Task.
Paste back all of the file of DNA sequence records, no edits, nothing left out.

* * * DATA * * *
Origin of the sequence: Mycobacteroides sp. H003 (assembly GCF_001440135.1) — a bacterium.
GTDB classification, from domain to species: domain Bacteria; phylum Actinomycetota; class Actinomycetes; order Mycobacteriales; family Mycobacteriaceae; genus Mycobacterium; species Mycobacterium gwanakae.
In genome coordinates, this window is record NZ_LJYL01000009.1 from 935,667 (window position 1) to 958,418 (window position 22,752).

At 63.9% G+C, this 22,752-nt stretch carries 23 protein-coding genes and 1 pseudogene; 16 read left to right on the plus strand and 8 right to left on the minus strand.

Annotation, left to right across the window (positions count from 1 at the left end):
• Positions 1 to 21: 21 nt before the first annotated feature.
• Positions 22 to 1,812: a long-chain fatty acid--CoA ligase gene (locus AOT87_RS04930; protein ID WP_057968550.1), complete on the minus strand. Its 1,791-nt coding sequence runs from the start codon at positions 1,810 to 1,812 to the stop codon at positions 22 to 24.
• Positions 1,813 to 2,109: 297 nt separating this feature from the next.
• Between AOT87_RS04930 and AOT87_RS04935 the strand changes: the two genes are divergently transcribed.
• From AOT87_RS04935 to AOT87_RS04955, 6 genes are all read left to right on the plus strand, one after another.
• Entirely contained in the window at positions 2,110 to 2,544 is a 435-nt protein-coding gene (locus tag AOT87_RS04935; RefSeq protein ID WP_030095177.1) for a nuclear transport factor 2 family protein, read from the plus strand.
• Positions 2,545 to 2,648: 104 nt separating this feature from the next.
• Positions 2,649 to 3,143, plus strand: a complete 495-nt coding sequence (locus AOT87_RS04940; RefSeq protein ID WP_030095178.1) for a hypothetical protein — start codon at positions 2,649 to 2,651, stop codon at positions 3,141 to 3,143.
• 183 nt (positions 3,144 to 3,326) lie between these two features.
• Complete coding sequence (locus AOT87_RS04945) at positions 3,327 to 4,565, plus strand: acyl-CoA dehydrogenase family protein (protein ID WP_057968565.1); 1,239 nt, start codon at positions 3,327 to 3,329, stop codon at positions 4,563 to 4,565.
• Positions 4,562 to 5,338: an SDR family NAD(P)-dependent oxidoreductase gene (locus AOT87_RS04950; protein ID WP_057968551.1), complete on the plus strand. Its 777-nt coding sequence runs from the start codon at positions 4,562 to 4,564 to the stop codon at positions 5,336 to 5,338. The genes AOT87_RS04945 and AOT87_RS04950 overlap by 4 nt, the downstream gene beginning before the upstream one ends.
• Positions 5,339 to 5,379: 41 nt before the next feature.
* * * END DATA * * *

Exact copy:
Origin of the sequence: Mycobacteroides sp. H003 (assembly GCF_001440135.1) — a bacterium.
GTDB classification, from domain to species: domain Bacteria; phylum Actinomycetota; class Actinomycetes; order Mycobacteriales; family Mycobacteriaceae; genus Mycobacterium; species Mycobacterium gwanakae.
In genome coordinates, this window is record NZ_LJYL01000009.1 from 935,667 (window position 1) to 958,418 (window position 22,752).

At 63.9% G+C, this 22,752-nt stretch carries 23 protein-coding genes and 1 pseudogene; 16 read left to right on the plus strand and 8 right to left on the minus strand.

Annotation, left to right across the window (positions count from 1 at the left end):
• Positions 1 to 21: 21 nt before the first annotated feature.
• Positions 22 to 1,812: a long-chain fatty acid--CoA ligase gene (locus AOT87_RS04930; protein ID WP_057968550.1), complete on the minus strand. Its 1,791-nt coding sequence runs from the start codon at positions 1,810 to 1,812 to the stop codon at positions 22 to 24.
• Positions 1,813 to 2,109: 297 nt separating this feature from the next.
• Between AOT87_RS04930 and AOT87_RS04935 the strand changes: the two genes are divergently transcribed.
• From AOT87_RS04935 to AOT87_RS04955, 6 genes are all read left to right on the plus strand, one after another.
• Entirely contained in the window at positions 2,110 to 2,544 is a 435-nt protein-coding gene (locus tag AOT87_RS04935; RefSeq protein ID WP_030095177.1) for a nuclear transport factor 2 family protein, read from the plus strand.
• Positions 2,545 to 2,648: 104 nt separating this feature from the next.
• Positions 2,649 to 3,143, plus strand: a complete 495-nt coding sequence (locus AOT87_RS04940; RefSeq protein ID WP_030095178.1) for a hypothetical protein — start codon at positions 2,649 to 2,651, stop codon at positions 3,141 to 3,143.
• 183 nt (positions 3,144 to 3,326) lie between these two features.
• Complete coding sequence (locus AOT87_RS04945) at positions 3,327 to 4,565, plus strand: acyl-CoA dehydrogenase family protein (protein ID WP_057968565.1); 1,239 nt, start codon at positions 3,327 to 3,329, stop codon at positions 4,563 to 4,565.
• Positions 4,562 to 5,338: an SDR family NAD(P)-dependent oxidoreductase gene (locus AOT87_RS04950; protein ID WP_057968551.1), complete on the plus strand. Its 777-nt coding sequence runs from the start codon at positions 4,562 to 4,564 to the stop codon at positions 5,336 to 5,338. The genes AOT87_RS04945 and AOT87_RS04950 overlap by 4 nt, the downstream gene beginning before the upstream one ends.
• Positions 5,339 to 5,379: 41 nt before the next feature.